Starting Point: Invercargill
Ending Point: Balclutha
Kilometers traveled: 328 km over 2 days
After we escaped from Milford, we laid low in Invercargill for a night and had some really good food at the local Irish pub. Then we decided to spend a few days in the Catlins. The Catlins are farmlands and coastline along the southern coast of the South Island. We had heard that the Catlins can be gorgeous in good weather or absolutely miserable in bad weather. We rolled the dice and were rewarded with pretty decent weather which meant that our time there was spectacular.
The Catlins are known for their rugged coastlines and amazing wildlife. A poem we found on a plaque along the track to Nugget Point sums up the Catlins beautifully:
Deep, relentless forces
buckle the layered land
Hiding bays and beaches between
long, low folds of mountains
With rugged rocky headlands
butting into the sea
We spent two days bouncing our way along winding gravel roads, in and out of bays and mountains, small towns and grand farms, as we explored the Catlins.
We hiked at Waipapa Point, home of the worst shipwreck in NZ history. 130 people died here when their boat became stuck on the reef off this rugged coast. People from the shore watched, helpless against the tides and weather, until the ship finally sank, drowning 130. It created a huge change in maritime safety in NZ, leading to the requirement of lifebelts for each person on board ships and the building of the lighthouse here. Waipapa Point is also a favorite napping spot for sea lions. We came across a ginormous bull sea lion napping on the beach.
We stopped off to view fossilized trees in Curio Bay. Embedded in the tidal flats and only visible at low tide, they are one of the best examples of a Jurassic forest left in the world today. We skipped around from tidal pool to tidal pool, finding all sorts of interesting things, from bright green algae, to fossilized trees that looked like they were just cut down and placed there yesterday, to funny little sea snails and noisy oystercatchers. Yellow-eyed penguins, known by the Maori name of Hoiho, live here as well in the dunes and the grass. But they are the shyest of the penguins and we didn’t see any while we were there.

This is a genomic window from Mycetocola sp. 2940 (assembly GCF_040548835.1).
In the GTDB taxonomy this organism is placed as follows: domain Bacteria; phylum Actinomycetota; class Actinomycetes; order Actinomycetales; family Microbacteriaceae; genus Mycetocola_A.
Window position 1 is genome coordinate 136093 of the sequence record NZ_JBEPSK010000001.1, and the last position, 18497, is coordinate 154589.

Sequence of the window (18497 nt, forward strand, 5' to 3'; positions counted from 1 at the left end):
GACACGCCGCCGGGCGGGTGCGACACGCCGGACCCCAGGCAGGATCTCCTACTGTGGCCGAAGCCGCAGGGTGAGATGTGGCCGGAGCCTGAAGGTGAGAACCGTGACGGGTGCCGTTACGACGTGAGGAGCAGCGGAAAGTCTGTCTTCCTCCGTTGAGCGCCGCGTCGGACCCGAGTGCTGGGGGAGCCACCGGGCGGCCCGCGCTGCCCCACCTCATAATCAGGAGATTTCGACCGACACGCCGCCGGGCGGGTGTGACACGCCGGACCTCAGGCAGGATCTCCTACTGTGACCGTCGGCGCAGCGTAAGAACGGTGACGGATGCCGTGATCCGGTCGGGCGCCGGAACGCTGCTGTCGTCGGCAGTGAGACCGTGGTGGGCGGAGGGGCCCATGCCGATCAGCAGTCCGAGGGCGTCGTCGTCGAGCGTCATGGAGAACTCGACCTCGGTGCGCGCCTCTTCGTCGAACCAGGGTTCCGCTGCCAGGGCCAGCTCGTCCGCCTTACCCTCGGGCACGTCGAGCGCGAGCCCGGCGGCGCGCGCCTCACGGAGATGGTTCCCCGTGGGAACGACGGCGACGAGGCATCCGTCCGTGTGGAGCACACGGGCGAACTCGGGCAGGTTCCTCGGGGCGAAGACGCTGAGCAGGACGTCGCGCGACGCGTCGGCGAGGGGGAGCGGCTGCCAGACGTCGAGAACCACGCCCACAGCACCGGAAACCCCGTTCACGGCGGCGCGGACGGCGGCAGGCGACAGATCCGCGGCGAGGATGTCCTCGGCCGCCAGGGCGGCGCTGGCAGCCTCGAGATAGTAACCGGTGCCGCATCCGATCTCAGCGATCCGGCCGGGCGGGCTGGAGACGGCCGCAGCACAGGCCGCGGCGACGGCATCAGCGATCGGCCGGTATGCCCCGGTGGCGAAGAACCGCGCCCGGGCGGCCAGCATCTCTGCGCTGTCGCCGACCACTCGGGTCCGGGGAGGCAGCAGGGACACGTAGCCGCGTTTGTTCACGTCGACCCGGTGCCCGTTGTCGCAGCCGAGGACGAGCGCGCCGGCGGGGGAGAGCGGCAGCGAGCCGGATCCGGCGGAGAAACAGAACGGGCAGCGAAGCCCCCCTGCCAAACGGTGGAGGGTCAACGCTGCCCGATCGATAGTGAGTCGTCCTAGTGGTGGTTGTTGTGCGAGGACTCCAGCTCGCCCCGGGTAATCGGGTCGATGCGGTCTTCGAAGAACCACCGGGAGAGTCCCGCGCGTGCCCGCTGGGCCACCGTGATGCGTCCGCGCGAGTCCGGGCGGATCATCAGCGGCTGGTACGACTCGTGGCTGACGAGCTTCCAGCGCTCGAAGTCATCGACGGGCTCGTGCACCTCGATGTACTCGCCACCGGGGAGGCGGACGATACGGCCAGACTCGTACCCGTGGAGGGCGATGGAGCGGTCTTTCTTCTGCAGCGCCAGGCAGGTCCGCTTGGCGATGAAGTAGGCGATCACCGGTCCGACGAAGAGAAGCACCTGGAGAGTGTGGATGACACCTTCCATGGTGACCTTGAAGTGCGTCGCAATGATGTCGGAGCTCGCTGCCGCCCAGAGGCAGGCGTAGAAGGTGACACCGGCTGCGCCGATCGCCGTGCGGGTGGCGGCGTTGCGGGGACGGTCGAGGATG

We hiked through native bush to see amazing tiered waterfalls and blowholes located 200 meters from the nearest shoreline. Everywhere we stopped we ran into seals and shags and the ever-present and very sassy gulls.
We wandered across pastures full of sheep to get to the most southern point on the South Island, Slope Point. The wind was whipping like mad while we were there. We had to be careful of our footing as we peered over the cliff to look at the Southern ocean, one of the most unpredictable and stormy seas in the world because all the weather rolling across it is unchecked until it hits the New Zealand coast.
We finally saw yellow-eyed penguins out at Roaring Bay, on the way to Nugget Point. We watched two wander in from the surf and then we waited quietly in the hide for quite some time before another one popped out of his nest on the grassy hillside right next to us! It’s nesting time for them, and the parents take turns. One stays in the nest with the chicks while the other one goes out to hunt for food. About a day or so later, when the first parent returns, they swap out jobs. We watched the one who popped out of the nest make his way down the hillside to the beach and then into the surf…off on a search for food. Most likely his mate was one of the ones we saw wandering in earlier. I never thought we would be lucky enough to see a yellow-eyed penguin. They are the most endangered and rarest of penguins, and also very skiddish and shy. To be able to sit on a beach and see them was like getting your biggest wish on Christmas morning. At the same time it was such a serene and peaceful moment. We’ve been so lucky on this trip to see so many amazing things and this will go right up towards the top of our list of the best things we’ve experienced.
The Catlins was like a microcosm of so many of the cool things you can see on the South Island. Every time we turned a corner or ventured down a remote and lonely road we found something new and astounding to look at, whether it was another postcard view or very accessible wildlife. We never knew what we would find around the bend and it made for a very interesting and fun adventure.